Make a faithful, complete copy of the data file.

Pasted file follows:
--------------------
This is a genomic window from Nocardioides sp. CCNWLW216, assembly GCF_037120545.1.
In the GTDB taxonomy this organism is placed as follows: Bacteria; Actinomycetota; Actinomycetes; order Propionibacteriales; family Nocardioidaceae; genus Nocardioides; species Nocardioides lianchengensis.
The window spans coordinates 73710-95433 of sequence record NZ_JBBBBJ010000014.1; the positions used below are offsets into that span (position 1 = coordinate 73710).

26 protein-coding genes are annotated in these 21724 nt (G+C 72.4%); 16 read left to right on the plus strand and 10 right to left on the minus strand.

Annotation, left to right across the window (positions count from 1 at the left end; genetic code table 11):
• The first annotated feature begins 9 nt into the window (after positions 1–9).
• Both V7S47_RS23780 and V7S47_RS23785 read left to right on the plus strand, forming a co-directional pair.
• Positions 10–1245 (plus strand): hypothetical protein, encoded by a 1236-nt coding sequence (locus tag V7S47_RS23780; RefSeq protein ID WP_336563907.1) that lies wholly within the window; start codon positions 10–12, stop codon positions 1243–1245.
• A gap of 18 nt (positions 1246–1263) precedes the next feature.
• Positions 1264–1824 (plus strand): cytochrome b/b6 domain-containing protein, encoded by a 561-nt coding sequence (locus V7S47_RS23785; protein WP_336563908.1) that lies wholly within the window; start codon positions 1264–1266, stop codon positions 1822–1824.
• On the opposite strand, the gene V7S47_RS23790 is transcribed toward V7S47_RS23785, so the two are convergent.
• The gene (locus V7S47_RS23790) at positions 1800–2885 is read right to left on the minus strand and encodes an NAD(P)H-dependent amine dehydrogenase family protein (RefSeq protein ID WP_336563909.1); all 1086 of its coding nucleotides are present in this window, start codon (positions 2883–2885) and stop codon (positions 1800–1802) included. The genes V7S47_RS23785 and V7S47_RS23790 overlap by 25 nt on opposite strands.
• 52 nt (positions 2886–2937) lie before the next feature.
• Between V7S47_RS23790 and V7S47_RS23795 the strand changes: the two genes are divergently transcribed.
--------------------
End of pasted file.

This is a genomic window from Nocardioides sp. CCNWLW216, assembly GCF_037120545.1.
In the GTDB taxonomy this organism is placed as follows: Bacteria; Actinomycetota; Actinomycetes; order Propionibacteriales; family Nocardioidaceae; genus Nocardioides; species Nocardioides lianchengensis.
The window spans coordinates 73710-95433 of sequence record NZ_JBBBBJ010000014.1; the positions used below are offsets into that span (position 1 = coordinate 73710).

26 protein-coding genes are annotated in these 21724 nt (G+C 72.4%); 16 read left to right on the plus strand and 10 right to left on the minus strand.

Annotation, left to right across the window (positions count from 1 at the left end; genetic code table 11):
• The first annotated feature begins 9 nt into the window (after positions 1–9).
• Both V7S47_RS23780 and V7S47_RS23785 read left to right on the plus strand, forming a co-directional pair.
• Positions 10–1245 (plus strand): hypothetical protein, encoded by a 1236-nt coding sequence (locus tag V7S47_RS23780; RefSeq protein ID WP_336563907.1) that lies wholly within the window; start codon positions 10–12, stop codon positions 1243–1245.
• A gap of 18 nt (positions 1246–1263) precedes the next feature.
• Positions 1264–1824 (plus strand): cytochrome b/b6 domain-containing protein, encoded by a 561-nt coding sequence (locus V7S47_RS23785; protein WP_336563908.1) that lies wholly within the window; start codon positions 1264–1266, stop codon positions 1822–1824.
• On the opposite strand, the gene V7S47_RS23790 is transcribed toward V7S47_RS23785, so the two are convergent.
• The gene (locus V7S47_RS23790) at positions 1800–2885 is read right to left on the minus strand and encodes an NAD(P)H-dependent amine dehydrogenase family protein (RefSeq protein ID WP_336563909.1); all 1086 of its coding nucleotides are present in this window, start codon (positions 2883–2885) and stop codon (positions 1800–1802) included. The genes V7S47_RS23785 and V7S47_RS23790 overlap by 25 nt on opposite strands.
• 52 nt (positions 2886–2937) lie before the next feature.
• Between V7S47_RS23790 and V7S47_RS23795 the strand changes: the two genes are divergently transcribed.